Yorkshire Water unleashes an eight-foot-tall monster fatberg and call it ‘The Wipesaur’

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Yorkshire Water has launched it’s 2019 integrated blockages campaign by challenging hotspot areas to become blockage free. The campaign consists of outdoor and social advertising, a fleet of community engagement teams, interactive experiential events, an eight-foot-tall ‘Wipesaur’ and a community fund of £40,000 for the hotspot area that that has the lowest number of blockages during the campaign.

Every year, Yorkshire Water is called out to more than 30,000 sewer blockages across the region, costing £2.4 million with 40% of these blockages being caused by wet wipes flushed down toilets.

Yorkshire Water has identified postcode zones in Leeds, Wakefield, Sheffield and Huddersfield that experience the highest number of blockages caused by wet wipes, up to eight times more than the regional average.

As a consequence, as well as launching the campaign and setting up the community fund, the firm is taking action to clean miles of sewers in each of these areas to try and keep them blockage-free.

Adrian Flanagan, leading the blockages campaign for Yorkshire Water said: “If we are to reduce sewer blockages in the long-term then we need customers to take action too by stopping wipes being flushed down the toilet and grease poured down kitchen sinks. We’ve given life to one of the metaphorical monsters that live in the sewer, and now it’s unleashed in our target areas. The Wipesaur is a great way to start a conversation, it attracts so much attention and people just can’t help but stop to find out more.”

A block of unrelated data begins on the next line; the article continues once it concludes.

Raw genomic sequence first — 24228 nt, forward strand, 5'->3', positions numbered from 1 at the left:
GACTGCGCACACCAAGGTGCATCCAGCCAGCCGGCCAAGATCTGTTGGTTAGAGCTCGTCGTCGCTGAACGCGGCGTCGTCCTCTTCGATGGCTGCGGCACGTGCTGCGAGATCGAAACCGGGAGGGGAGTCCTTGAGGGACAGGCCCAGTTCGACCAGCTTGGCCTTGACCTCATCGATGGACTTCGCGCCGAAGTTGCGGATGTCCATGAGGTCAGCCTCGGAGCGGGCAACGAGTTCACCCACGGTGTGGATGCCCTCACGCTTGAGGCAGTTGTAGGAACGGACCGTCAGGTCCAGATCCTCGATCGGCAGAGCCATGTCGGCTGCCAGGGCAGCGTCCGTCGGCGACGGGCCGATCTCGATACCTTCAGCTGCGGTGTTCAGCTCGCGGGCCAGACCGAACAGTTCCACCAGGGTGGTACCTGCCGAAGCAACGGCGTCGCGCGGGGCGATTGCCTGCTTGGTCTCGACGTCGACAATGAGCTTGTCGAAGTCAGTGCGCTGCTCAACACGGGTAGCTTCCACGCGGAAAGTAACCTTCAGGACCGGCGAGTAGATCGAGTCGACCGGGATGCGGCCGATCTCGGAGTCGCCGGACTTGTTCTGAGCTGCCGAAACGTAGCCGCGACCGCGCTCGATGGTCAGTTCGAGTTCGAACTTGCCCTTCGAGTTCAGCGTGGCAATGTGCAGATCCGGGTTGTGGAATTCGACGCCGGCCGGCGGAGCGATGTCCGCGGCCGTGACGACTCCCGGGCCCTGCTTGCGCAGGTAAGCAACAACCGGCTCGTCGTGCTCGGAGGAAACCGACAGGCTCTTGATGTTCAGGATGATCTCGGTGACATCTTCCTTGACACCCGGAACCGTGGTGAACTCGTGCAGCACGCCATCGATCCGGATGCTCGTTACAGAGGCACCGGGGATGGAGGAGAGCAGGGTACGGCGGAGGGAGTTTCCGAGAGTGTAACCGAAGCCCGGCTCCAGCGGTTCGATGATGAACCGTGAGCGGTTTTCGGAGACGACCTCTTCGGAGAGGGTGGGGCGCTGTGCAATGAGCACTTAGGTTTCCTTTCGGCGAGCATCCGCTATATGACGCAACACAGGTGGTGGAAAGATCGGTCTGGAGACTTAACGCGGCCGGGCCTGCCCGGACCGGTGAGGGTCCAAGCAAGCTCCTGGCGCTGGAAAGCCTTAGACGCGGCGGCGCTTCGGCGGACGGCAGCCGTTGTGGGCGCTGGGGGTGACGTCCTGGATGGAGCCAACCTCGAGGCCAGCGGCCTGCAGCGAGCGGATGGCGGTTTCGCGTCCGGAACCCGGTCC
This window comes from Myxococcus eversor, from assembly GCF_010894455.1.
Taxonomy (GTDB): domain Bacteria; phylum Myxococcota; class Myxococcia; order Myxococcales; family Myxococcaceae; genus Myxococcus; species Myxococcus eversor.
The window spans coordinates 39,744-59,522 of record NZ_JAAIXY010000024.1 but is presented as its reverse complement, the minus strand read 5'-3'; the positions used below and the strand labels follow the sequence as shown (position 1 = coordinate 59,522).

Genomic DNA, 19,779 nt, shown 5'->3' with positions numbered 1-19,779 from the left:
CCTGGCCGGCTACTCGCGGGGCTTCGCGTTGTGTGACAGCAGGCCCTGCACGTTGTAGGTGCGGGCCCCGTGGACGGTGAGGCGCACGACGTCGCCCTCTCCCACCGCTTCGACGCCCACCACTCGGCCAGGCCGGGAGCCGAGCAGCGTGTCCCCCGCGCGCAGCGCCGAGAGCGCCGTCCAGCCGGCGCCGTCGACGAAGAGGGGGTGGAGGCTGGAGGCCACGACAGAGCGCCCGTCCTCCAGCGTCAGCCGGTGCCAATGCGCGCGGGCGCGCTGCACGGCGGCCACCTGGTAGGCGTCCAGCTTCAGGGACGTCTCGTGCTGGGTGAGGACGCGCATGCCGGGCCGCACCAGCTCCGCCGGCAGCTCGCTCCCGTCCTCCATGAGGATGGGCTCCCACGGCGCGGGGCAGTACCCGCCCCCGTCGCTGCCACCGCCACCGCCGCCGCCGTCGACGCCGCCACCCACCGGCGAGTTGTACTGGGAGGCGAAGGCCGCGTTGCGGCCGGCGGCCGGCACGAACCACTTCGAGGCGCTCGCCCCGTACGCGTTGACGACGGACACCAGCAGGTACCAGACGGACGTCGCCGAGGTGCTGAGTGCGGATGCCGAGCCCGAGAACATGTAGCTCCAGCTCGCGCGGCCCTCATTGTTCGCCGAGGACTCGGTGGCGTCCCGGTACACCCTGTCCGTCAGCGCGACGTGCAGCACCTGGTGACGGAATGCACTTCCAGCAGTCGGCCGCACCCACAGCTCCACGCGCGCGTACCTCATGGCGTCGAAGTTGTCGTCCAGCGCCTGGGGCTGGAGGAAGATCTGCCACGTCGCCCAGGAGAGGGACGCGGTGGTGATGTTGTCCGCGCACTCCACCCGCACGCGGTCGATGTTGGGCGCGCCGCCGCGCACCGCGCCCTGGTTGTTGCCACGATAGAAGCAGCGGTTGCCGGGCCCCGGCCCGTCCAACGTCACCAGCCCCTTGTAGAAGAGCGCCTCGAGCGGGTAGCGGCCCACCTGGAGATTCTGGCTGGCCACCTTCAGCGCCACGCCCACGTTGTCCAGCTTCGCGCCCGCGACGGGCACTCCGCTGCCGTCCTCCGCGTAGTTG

David Gibbons, managing director of iMP Experiential who are  supporting Yorkshire Water to deliver the campaign said “This is a great opportunity to have some real fun with the campaign messages but also to educate and inform consumers about how small lifestyle changes can make a big impact on the community and help improve the water systems in Yorkshire.”

The campaign focusses on experiential marketing within each of the targeted communities, creating an opportunity for meaningful conversations, but is also backed by outdoor and social advertising that concentrates on delivering consistent messaging in the hotspot areas.

Adrian added: “We will have community engagement teams working across areas in Leeds, Wakefield, Huddersfield and Sheffield during the next few months to help spread the message of the importance of looking after the sewer network. You may spot them out and about on the streets or at your door, giving away free anti-blockage packs with items such as kitchen sink strainers to use in the home.”

It is also encouraging residents in these hotspots to act themselves by setting up a month-long ‘Blockage Free Challenge’. The postcode zone that records the fewest sewer blockages during the challenge will secure the entire £40,000 community funding pot for its area.

 

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